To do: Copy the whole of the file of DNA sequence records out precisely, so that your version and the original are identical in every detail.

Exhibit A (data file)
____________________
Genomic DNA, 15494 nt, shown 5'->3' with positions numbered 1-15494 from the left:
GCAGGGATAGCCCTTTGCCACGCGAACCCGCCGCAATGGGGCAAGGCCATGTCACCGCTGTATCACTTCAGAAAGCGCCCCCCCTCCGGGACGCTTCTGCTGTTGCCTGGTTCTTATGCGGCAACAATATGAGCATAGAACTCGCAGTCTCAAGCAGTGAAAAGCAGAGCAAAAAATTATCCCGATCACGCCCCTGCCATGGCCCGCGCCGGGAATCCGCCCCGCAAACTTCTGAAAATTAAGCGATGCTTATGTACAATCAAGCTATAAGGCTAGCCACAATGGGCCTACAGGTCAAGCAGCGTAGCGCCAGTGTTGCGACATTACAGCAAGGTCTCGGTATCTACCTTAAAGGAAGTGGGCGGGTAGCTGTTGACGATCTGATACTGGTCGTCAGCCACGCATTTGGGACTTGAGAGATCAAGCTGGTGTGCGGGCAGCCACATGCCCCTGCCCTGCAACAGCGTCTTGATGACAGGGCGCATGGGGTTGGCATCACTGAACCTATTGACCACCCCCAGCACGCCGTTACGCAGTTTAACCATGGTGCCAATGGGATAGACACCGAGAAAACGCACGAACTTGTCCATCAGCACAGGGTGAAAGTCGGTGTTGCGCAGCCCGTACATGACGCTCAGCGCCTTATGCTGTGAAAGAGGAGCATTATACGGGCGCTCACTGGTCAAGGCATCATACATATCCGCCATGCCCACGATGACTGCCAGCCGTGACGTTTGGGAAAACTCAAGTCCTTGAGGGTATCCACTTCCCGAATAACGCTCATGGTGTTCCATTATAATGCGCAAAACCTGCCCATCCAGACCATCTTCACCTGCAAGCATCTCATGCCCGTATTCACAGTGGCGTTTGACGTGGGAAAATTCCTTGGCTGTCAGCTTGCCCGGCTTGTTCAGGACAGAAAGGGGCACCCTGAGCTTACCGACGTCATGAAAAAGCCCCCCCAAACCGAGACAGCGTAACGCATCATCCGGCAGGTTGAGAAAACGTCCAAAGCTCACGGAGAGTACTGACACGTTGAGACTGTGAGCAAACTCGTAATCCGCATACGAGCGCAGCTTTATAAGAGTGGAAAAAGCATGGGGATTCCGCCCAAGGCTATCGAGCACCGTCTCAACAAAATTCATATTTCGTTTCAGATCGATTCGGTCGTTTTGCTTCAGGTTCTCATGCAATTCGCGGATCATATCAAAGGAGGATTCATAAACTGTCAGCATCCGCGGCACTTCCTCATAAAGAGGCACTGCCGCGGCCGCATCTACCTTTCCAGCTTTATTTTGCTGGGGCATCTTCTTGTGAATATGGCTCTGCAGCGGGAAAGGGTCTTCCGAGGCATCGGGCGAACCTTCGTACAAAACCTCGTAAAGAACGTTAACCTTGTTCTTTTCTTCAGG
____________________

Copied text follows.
Genomic DNA, 15494 nt, shown 5'->3' with positions numbered 1-15494 from the left:
GCAGGGATAGCCCTTTGCCACGCGAACCCGCCGCAATGGGGCAAGGCCATGTCACCGCTGTATCACTTCAGAAAGCGCCCCCCCTCCGGGACGCTTCTGCTGTTGCCTGGTTCTTATGCGGCAACAATATGAGCATAGAACTCGCAGTCTCAAGCAGTGAAAAGCAGAGCAAAAAATTATCCCGATCACGCCCCTGCCATGGCCCGCGCCGGGAATCCGCCCCGCAAACTTCTGAAAATTAAGCGATGCTTATGTACAATCAAGCTATAAGGCTAGCCACAATGGGCCTACAGGTCAAGCAGCGTAGCGCCAGTGTTGCGACATTACAGCAAGGTCTCGGTATCTACCTTAAAGGAAGTGGGCGGGTAGCTGTTGACGATCTGATACTGGTCGTCAGCCACGCATTTGGGACTTGAGAGATCAAGCTGGTGTGCGGGCAGCCACATGCCCCTGCCCTGCAACAGCGTCTTGATGACAGGGCGCATGGGGTTGGCATCACTGAACCTATTGACCACCCCCAGCACGCCGTTACGCAGTTTAACCATGGTGCCAATGGGATAGACACCGAGAAAACGCACGAACTTGTCCATCAGCACAGGGTGAAAGTCGGTGTTGCGCAGCCCGTACATGACGCTCAGCGCCTTATGCTGTGAAAGAGGAGCATTATACGGGCGCTCACTGGTCAAGGCATCATACATATCCGCCATGCCCACGATGACTGCCAGCCGTGACGTTTGGGAAAACTCAAGTCCTTGAGGGTATCCACTTCCCGAATAACGCTCATGGTGTTCCATTATAATGCGCAAAACCTGCCCATCCAGACCATCTTCACCTGCAAGCATCTCATGCCCGTATTCACAGTGGCGTTTGACGTGGGAAAATTCCTTGGCTGTCAGCTTGCCCGGCTTGTTCAGGACAGAAAGGGGCACCCTGAGCTTACCGACGTCATGAAAAAGCCCCCCCAAACCGAGACAGCGTAACGCATCATCCGGCAGGTTGAGAAAACGTCCAAAGCTCACGGAGAGTACTGACACGTTGAGACTGTGAGCAAACTCGTAATCCGCATACGAGCGCAGCTTTATAAGAGTGGAAAAAGCATGGGGATTCCGCCCAAGGCTATCGAGCACCGTCTCAACAAAATTCATATTTCGTTTCAGATCGATTCGGTCGTTTTGCTTCAGGTTCTCATGCAATTCGCGGATCATATCAAAGGAGGATTCATAAACTGTCAGCATCCGCGGCACTTCCTCATAAAGAGGCACTGCCGCGGCCGCATCTACCTTTCCAGCTTTATTTTGCTGGGGCATCTTCTTGTGAATATGGCTCTGCAGCGGGAAAGGGTCTTCCGAGGCATCGGGCGAACCTTCGTACAAAACCTCGTAAAGAACGTTAACCTTGTTCTTTTCTTCAGG